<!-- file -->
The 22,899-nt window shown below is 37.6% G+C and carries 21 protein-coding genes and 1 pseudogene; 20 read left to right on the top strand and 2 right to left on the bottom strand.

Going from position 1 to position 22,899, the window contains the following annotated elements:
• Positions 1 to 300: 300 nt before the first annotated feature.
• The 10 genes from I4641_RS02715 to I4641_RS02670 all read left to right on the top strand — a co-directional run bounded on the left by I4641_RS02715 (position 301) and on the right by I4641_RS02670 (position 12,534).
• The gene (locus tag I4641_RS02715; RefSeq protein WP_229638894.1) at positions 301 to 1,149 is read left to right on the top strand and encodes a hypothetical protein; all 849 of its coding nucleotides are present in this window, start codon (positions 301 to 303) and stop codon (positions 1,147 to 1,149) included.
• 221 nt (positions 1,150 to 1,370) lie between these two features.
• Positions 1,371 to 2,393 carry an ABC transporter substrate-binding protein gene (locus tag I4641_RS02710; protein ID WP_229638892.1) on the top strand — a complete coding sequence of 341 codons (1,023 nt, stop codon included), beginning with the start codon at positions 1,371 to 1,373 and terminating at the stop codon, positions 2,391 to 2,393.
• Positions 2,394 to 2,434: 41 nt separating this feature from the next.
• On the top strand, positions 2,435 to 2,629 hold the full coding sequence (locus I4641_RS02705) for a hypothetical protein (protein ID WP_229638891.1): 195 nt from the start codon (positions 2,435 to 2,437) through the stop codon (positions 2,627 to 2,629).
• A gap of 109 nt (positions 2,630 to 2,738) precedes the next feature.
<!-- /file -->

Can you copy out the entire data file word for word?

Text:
The 22,899-nt window shown below is 37.6% G+C and carries 21 protein-coding genes and 1 pseudogene; 20 read left to right on the top strand and 2 right to left on the bottom strand.

Going from position 1 to position 22,899, the window contains the following annotated elements:
• Positions 1 to 300: 300 nt before the first annotated feature.
• The 10 genes from I4641_RS02715 to I4641_RS02670 all read left to right on the top strand — a co-directional run bounded on the left by I4641_RS02715 (position 301) and on the right by I4641_RS02670 (position 12,534).
• The gene (locus tag I4641_RS02715; RefSeq protein WP_229638894.1) at positions 301 to 1,149 is read left to right on the top strand and encodes a hypothetical protein; all 849 of its coding nucleotides are present in this window, start codon (positions 301 to 303) and stop codon (positions 1,147 to 1,149) included.
• 221 nt (positions 1,150 to 1,370) lie between these two features.
• Positions 1,371 to 2,393 carry an ABC transporter substrate-binding protein gene (locus tag I4641_RS02710; protein ID WP_229638892.1) on the top strand — a complete coding sequence of 341 codons (1,023 nt, stop codon included), beginning with the start codon at positions 1,371 to 1,373 and terminating at the stop codon, positions 2,391 to 2,393.
• Positions 2,394 to 2,434: 41 nt separating this feature from the next.
• On the top strand, positions 2,435 to 2,629 hold the full coding sequence (locus I4641_RS02705) for a hypothetical protein (protein ID WP_229638891.1): 195 nt from the start codon (positions 2,435 to 2,437) through the stop codon (positions 2,627 to 2,629).
• A gap of 109 nt (positions 2,630 to 2,738) precedes the next feature.